A couple of months ago John Green posted another good short video about Syrian refugees that's worth four minutes of your time.
Syrians in general aren't all that different from middle class families in Europe or the United States. The adults tend to be pretty well educated, and they're often fans of American movies. Yes, there are of course cultural and religious differences, but everywhere people are still basically people.
Syrian refugees are people trying to get away from a horrific civil war. Most of them are living in camps in neighboring countries or in some relatively quiet area inside Syria. Some have been taken in by countries in Europe. Out of a few million Syrian refugees a mere few thousand have been allowed into the United States after a difficult and thorough vetting process that takes two years or so. Canada is admitting more than twice as many.
The people who say that Syrian refugees are being admitted without a thorough background check, or that Obama, Clinton, or anyone else is planning to bring in vast numbers wholesale, is either seriously misinformed or scaremongering for political purposes.
Here are some previous posts on the same subject:
How much of a real-world threat are Syrian refugees?
This post from last November references information about the complex and thorough vetting process from The Washington Post, The Economist, Buzzfeed News, MSNBC, Fox News, and Republican former Secretary of State Condoleeza Rice.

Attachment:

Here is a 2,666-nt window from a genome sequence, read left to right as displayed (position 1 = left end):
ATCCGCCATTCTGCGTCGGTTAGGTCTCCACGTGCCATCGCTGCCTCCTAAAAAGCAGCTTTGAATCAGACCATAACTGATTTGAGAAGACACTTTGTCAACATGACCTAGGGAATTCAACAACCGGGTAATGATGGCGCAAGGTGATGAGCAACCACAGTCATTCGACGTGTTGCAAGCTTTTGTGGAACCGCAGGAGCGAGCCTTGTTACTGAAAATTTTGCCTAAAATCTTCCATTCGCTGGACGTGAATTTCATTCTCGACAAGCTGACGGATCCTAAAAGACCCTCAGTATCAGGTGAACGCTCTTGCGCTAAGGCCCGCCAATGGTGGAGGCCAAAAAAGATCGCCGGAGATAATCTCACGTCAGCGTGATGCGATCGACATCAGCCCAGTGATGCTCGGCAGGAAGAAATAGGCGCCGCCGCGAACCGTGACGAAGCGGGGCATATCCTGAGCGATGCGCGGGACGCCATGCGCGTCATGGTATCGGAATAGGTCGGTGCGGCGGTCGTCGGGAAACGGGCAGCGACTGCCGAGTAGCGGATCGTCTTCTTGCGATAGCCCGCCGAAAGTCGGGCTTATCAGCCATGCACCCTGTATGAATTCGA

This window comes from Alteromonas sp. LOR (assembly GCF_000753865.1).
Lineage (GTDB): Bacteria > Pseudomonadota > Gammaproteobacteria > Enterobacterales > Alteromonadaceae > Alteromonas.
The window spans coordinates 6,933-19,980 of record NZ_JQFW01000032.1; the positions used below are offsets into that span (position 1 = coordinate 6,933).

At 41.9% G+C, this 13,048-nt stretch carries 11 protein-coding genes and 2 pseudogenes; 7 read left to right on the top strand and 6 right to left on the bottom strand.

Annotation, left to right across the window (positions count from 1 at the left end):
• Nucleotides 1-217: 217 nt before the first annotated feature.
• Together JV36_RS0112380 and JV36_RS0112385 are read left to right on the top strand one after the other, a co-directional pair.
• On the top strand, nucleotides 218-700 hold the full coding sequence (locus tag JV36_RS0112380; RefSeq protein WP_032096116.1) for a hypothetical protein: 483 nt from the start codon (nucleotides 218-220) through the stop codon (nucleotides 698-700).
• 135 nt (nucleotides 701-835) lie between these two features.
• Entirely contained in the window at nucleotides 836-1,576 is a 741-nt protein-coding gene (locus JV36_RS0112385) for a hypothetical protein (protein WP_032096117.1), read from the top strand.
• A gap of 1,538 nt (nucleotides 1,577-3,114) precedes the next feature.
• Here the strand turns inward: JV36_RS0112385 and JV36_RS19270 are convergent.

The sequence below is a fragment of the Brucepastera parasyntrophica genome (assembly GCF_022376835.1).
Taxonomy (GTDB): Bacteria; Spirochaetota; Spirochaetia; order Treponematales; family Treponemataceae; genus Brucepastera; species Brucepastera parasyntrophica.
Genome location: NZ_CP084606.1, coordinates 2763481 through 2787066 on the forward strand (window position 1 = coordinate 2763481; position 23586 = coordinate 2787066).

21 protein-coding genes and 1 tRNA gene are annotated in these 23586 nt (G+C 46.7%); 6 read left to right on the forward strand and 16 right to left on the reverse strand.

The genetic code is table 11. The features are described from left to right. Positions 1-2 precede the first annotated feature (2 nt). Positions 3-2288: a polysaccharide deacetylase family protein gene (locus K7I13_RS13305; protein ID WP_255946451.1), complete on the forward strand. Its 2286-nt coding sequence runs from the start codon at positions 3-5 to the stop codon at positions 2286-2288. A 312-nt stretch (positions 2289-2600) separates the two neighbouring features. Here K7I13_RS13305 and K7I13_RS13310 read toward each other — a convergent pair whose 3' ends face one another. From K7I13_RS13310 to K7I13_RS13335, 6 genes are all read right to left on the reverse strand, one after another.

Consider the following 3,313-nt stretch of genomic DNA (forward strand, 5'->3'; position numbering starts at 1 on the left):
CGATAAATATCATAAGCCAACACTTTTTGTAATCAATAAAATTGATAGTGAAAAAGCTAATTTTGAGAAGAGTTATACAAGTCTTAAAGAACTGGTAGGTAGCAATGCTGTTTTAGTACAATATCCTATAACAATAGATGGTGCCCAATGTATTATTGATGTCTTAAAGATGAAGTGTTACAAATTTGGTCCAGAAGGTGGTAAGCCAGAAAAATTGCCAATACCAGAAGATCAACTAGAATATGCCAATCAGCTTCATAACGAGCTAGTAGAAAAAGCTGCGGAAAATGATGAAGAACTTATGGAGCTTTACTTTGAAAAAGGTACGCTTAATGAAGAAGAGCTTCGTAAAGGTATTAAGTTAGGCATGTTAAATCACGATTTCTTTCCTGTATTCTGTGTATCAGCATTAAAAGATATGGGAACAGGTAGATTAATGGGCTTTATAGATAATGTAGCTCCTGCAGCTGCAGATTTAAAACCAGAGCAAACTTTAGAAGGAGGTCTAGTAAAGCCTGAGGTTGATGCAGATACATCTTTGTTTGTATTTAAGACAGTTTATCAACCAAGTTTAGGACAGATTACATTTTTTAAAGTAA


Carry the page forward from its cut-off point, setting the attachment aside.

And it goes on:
A conservative Republican's view on welcoming refugees
Republican Congressman Steve Russell of Oklahoma is a retired Army lieutenant colonel and a decorated veteran of the wars in Afghanistan and Iraq who was involved in the operation that tracked down Saddam Hussein. This post from November includes a video of his speech to the U.S. House of Representatives explaining why traditional American values require admitting refugees.
More about refugees from John Green
Young people in a refugee camp in Jordan
Short pieces on the background of the Syrian civil war and the refugee crisis
- John Oliver's excellent report on HBO's Last Week Tonight is informative, funny, and in places very moving
- The effect of an extended drought and resulting economic crisis
- A 6-minute graphic animation on the background of the Syrian refugee problem
- John Green again on the background of the refugee crisis